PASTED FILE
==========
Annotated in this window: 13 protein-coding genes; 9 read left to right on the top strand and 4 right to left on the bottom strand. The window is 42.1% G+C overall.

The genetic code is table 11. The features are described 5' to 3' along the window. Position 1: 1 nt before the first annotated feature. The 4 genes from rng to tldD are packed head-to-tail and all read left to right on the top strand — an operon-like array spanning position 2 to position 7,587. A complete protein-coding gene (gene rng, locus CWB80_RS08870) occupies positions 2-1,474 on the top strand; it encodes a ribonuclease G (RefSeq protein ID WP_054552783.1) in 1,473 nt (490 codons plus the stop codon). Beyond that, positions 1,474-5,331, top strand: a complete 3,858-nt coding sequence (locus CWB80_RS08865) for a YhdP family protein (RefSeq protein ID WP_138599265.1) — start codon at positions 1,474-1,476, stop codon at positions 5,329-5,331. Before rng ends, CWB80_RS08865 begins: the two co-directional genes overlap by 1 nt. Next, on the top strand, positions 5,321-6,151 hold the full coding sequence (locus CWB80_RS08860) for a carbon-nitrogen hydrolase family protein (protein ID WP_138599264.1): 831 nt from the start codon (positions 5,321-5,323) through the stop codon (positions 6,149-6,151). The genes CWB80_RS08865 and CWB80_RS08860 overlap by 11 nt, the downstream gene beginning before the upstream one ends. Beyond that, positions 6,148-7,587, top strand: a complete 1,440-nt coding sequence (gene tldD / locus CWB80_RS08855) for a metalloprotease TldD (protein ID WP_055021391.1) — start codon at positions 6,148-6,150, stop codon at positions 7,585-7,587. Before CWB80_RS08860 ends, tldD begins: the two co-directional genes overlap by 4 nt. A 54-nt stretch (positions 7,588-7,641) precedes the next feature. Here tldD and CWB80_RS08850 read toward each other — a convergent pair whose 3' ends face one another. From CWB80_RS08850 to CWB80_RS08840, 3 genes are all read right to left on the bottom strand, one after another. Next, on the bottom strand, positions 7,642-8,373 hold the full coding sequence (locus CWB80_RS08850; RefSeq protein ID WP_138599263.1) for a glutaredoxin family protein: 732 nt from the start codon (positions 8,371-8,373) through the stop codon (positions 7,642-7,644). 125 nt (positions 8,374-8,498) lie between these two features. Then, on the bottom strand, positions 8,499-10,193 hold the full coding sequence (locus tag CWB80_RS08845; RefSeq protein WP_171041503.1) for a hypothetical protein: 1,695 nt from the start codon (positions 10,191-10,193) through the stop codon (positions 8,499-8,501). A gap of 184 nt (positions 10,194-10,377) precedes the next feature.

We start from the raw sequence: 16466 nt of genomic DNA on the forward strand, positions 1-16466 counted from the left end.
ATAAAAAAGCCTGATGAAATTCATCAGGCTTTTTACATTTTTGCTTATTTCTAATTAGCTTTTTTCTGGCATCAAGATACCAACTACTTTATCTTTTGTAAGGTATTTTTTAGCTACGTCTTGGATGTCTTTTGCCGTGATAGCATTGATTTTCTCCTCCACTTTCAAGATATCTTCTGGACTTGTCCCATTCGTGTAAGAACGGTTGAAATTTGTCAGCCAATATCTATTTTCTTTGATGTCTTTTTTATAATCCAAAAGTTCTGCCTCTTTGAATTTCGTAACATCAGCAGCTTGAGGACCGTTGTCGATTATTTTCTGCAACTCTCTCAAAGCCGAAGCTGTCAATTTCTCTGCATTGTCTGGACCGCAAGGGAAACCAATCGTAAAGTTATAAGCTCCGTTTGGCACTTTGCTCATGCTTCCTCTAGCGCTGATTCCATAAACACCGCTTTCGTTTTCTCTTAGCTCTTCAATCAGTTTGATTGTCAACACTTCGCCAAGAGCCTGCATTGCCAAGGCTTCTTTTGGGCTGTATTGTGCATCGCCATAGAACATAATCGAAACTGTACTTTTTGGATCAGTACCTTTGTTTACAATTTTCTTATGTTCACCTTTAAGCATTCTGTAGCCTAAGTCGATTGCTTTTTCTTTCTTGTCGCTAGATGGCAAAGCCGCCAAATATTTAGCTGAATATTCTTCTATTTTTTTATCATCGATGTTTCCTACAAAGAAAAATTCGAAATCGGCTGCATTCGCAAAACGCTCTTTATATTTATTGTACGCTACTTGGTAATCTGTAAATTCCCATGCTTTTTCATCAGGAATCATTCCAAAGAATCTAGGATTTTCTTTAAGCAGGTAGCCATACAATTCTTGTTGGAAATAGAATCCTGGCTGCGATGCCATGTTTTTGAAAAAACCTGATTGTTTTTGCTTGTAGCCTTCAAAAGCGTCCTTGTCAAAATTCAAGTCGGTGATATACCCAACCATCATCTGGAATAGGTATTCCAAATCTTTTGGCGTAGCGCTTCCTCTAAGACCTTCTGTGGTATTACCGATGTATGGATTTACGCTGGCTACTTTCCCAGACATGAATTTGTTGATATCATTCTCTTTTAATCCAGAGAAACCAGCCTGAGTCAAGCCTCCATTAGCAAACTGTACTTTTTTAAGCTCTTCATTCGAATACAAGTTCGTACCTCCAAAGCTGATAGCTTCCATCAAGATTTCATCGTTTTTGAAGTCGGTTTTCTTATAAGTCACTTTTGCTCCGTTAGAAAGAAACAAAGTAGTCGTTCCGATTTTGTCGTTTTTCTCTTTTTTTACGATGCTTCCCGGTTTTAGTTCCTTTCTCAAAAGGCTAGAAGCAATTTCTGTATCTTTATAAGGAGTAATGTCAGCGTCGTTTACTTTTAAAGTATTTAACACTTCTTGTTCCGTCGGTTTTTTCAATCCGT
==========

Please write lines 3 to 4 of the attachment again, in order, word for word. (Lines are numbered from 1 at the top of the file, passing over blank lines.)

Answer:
We start from the raw sequence: 16466 nt of genomic DNA on the forward strand, positions 1-16466 counted from the left end.
ATAAAAAAGCCTGATGAAATTCATCAGGCTTTTTACATTTTTGCTTATTTCTAATTAGCTTTTTTCTGGCATCAAGATACCAACTACTTTATCTTTTGTAAGGTATTTTTTAGCTACGTCTTGGATGTCTTTTGCCGTGATAGCATTGATTTTCTCCTCCACTTTCAAGATATCTTCTGGACTTGTCCCATTCGTGTAAGAACGGTTGAAATTTGTCAGCCAATATCTATTTTCTTTGATGTCTTTTTTATAATCCAAAAGTTCTGCCTCTTTGAATTTCGTAACATCAGCAGCTTGAGGACCGTTGTCGATTATTTTCTGCAACTCTCTCAAAGCCGAAGCTGTCAATTTCTCTGCATTGTCTGGACCGCAAGGGAAACCAATCGTAAAGTTATAAGCTCCGTTTGGCACTTTGCTCATGCTTCCTCTAGCGCTGATTCCATAAACACCGCTTTCGTTTTCTCTTAGCTCTTCAATCAGTTTGATTGTCAACACTTCGCCAAGAGCCTGCATTGCCAAGGCTTCTTTTGGGCTGTATTGTGCATCGCCATAGAACATAATCGAAACTGTACTTTTTGGATCAGTACCTTTGTTTACAATTTTCTTATGTTCACCTTTAAGCATTCTGTAGCCTAAGTCGATTGCTTTTTCTTTCTTGTCGCTAGATGGCAAAGCCGCCAAATATTTAGCTGAATATTCTTCTATTTTTTTATCATCGATGTTTCCTACAAAGAAAAATTCGAAATCGGCTGCATTCGCAAAACGCTCTTTATATTTATTGTACGCTACTTGGTAATCTGTAAATTCCCATGCTTTTTCATCAGGAATCATTCCAAAGAATCTAGGATTTTCTTTAAGCAGGTAGCCATACAATTCTTGTTGGAAATAGAATCCTGGCTGCGATGCCATGTTTTTGAAAAAACCTGATTGTTTTTGCTTGTAGCCTTCAAAAGCGTCCTTGTCAAAATTCAAGTCGGTGATATACCCAACCATCATCTGGAATAGGTATTCCAAATCTTTTGGCGTAGCGCTTCCTCTAAGACCTTCTGTGGTATTACCGATGTATGGATTTACGCTGGCTACTTTCCCAGACATGAATTTGTTGATATCATTCTCTTTTAATCCAGAGAAACCAGCCTGAGTCAAGCCTCCATTAGCAAACTGTACTTTTTTAAGCTCTTCATTCGAATACAAGTTCGTACCTCCAAAGCTGATAGCTTCCATCAAGATTTCATCGTTTTTGAAGTCGGTTTTCTTATAAGTCACTTTTGCTCCGTTAGAAAGAAACAAAGTAGTCGTTCCGATTTTGTCGTTTTTCTCTTTTTTTACGATGCTTCCCGGTTTTAGTTCCTTTCTCAAAAGGCTAGAAGCAATTTCTGTATCTTTATAAGGAGTAATGTCAGCGTCGTTTACTTTTAAAGTATTTAACACTTCTTGTTCCGTCGGTTTTTTCAATCCGT